Actor Joe Pesci, right, who won an Oscar for his supporting role in the 1990 mob classic “Goodfellas,” is apparently going into refined cahoots with Las Vegas convicted racketeer Rick Rizzolo, left, planning to slice up the payola coming from opening up several pizza joints called “Pesci’s Pizza Parlors” in Las Vegas, with several others in a foreign country.
Tough-guy actor Pesci is keeping the business dealings close to the cuff, though, disavowing any connection with Rizzolo, simply saying his longtime friend and personal assistant Tommy DeVito – and story source – “was confused.”
Pesci quickly switched gears, saying he is partnering with Las Vegas businessmen Sig Rogich, a prominent public relations that advised the presidential campaigns of Ronald Reagan and George W. Bush, and Elias Ghanem II, who works for Wynn Resorts in the executive training program. Ghanem’s dad, Dr. Elias Ghanem, was known as the “physican to the stars,” serving celebrities including Elvis Presley, Liberace, Michael Jackson, Bill Cosby, Ann-Margret, and Wayne Newton.
Currently finalizing the new business paperwork, they plan to be in business in four or five months, according to longtime Pesci associate Tommy DeVito, who has lived in Las Vegas since 1970.
DeVito, 80, and Pesci, 66, have been guitar-playing pals since they were 11-years-old and living in New Jersery. DeVito, center, went on to form the Frankie Valli-led Four Seasons and was the group’s leading guitarist until a falling out with the group over his mounting gambling debts.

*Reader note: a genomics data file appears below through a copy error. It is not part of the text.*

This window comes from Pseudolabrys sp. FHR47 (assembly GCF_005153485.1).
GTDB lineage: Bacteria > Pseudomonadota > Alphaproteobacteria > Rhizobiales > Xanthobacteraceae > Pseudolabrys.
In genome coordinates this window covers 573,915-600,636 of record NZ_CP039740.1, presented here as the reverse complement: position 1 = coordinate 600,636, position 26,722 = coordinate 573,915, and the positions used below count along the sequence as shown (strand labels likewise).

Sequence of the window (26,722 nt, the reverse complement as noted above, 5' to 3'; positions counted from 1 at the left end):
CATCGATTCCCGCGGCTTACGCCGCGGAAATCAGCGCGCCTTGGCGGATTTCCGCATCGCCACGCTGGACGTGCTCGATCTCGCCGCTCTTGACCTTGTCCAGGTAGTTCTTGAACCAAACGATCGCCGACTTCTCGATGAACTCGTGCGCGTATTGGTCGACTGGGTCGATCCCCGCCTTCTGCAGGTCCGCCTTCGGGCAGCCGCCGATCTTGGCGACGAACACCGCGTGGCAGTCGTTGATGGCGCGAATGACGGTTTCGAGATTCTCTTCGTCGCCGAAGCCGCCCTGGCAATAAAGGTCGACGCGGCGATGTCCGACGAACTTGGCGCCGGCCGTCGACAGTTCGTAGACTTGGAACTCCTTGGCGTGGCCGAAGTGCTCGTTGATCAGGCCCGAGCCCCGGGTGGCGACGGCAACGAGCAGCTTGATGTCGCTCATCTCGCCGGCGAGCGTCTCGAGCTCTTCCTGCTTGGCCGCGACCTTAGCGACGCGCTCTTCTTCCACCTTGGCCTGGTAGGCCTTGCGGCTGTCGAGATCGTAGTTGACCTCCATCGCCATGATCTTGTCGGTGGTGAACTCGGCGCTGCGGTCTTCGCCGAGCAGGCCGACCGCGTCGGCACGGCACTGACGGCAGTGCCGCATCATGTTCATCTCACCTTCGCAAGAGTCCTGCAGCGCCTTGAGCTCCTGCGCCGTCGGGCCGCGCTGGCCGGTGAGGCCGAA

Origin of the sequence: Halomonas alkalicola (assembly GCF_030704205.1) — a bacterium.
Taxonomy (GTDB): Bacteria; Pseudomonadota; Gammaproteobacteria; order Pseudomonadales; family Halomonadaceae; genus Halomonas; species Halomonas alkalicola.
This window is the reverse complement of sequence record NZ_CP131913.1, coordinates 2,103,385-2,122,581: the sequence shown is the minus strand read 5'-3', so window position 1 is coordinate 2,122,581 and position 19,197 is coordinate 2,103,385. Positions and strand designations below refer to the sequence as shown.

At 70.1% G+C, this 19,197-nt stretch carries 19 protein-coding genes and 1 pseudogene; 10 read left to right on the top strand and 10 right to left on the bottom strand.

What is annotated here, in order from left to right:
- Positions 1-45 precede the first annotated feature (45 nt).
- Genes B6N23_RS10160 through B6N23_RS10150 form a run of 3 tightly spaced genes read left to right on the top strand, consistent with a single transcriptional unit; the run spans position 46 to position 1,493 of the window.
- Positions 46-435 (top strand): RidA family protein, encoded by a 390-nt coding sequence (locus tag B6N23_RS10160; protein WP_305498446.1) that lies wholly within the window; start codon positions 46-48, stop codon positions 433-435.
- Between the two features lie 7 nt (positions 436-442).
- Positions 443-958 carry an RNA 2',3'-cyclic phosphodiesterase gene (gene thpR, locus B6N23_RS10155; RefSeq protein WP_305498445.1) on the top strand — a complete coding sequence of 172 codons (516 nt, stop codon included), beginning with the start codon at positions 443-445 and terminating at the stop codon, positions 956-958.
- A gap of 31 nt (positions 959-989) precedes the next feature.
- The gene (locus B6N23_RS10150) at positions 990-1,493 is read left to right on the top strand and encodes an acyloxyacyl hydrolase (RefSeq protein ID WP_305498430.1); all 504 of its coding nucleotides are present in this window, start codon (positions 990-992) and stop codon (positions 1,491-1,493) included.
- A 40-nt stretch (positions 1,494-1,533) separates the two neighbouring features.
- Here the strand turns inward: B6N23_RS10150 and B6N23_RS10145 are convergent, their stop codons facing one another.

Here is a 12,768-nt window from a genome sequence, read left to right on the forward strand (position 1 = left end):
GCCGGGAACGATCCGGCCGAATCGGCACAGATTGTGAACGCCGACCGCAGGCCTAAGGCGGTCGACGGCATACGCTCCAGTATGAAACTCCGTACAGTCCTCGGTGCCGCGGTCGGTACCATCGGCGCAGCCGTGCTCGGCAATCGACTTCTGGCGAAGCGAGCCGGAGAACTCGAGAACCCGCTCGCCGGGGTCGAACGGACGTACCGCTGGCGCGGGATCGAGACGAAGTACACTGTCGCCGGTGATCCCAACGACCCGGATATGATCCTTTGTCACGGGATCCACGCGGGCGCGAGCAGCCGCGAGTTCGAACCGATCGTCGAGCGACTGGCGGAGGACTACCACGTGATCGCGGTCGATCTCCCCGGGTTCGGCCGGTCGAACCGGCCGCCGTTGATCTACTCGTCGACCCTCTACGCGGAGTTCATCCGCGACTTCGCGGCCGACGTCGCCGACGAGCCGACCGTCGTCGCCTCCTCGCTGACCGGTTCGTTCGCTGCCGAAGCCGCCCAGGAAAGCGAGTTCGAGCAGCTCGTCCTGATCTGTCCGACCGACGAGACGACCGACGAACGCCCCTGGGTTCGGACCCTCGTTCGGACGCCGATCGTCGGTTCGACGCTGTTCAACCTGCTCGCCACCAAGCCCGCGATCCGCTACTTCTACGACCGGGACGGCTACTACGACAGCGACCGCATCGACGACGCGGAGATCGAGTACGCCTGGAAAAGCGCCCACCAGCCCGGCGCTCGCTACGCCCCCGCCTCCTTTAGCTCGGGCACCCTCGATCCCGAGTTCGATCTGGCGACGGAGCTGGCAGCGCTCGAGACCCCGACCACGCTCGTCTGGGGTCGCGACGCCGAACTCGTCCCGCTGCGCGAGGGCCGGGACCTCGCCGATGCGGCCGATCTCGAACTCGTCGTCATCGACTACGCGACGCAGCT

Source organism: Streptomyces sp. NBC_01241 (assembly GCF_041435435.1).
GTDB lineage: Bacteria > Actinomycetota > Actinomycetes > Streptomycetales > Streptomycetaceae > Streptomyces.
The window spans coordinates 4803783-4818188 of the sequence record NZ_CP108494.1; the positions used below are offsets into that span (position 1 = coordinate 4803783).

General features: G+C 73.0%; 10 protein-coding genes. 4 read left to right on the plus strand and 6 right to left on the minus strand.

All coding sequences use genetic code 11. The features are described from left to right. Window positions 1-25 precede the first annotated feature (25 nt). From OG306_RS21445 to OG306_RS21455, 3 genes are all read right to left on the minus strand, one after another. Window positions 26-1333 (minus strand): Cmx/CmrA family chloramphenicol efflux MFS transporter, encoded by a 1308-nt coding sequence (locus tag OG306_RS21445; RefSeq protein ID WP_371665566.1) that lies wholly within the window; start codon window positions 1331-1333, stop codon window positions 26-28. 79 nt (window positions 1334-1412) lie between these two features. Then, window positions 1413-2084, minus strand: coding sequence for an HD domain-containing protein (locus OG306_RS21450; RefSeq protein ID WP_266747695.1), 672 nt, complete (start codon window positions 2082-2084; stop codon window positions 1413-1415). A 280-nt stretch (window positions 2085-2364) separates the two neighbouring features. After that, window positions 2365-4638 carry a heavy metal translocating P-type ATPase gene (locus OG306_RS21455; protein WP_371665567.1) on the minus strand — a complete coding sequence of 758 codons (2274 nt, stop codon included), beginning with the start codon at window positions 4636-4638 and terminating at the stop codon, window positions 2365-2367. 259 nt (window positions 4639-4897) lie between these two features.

Pesci is a producer of the “Jersey Boys,” a musical based on the lives of the Four Seasons. A spinoff of the Broadway hit has been playing in Las Vegas for a year at The Palazzo.
Pesci and DeVito are such close friends that Pesci called DeVito a couple of months before the filming began on Martin Scorcese’s “Casino” to say he was taking the name Tom DeVito for his character, a mob thug based on Las Vegas hit man Anthony “The Ant” Spilotro.
Rick Rizzolo, 50, received notoriety during the Las Vegas “G-Sting” federal trial, causing former Justice Department Organized Strike Force prosecutor Stan Hunteroton to exclaim to the court: “Not since the reign of Anthony Spilotro and his associates has there been a more infamous hoodlum than Rick Rizzolo.”
Rizzolo was among 17 defendants, including Las Vegas city officials, later found guilty on a related charge. He served 11 months of a sentence of one year and one day before his release last year. Rizzolo was also ordered to sell the Las Vegas topless cabaret Crazy Horse Too business and placed under three years of supervised release and fined $250,000.
‘Dying’ to taste their pizza? Maybe they could open up a pizza parlor in the planned Las Vegas Mob Museum?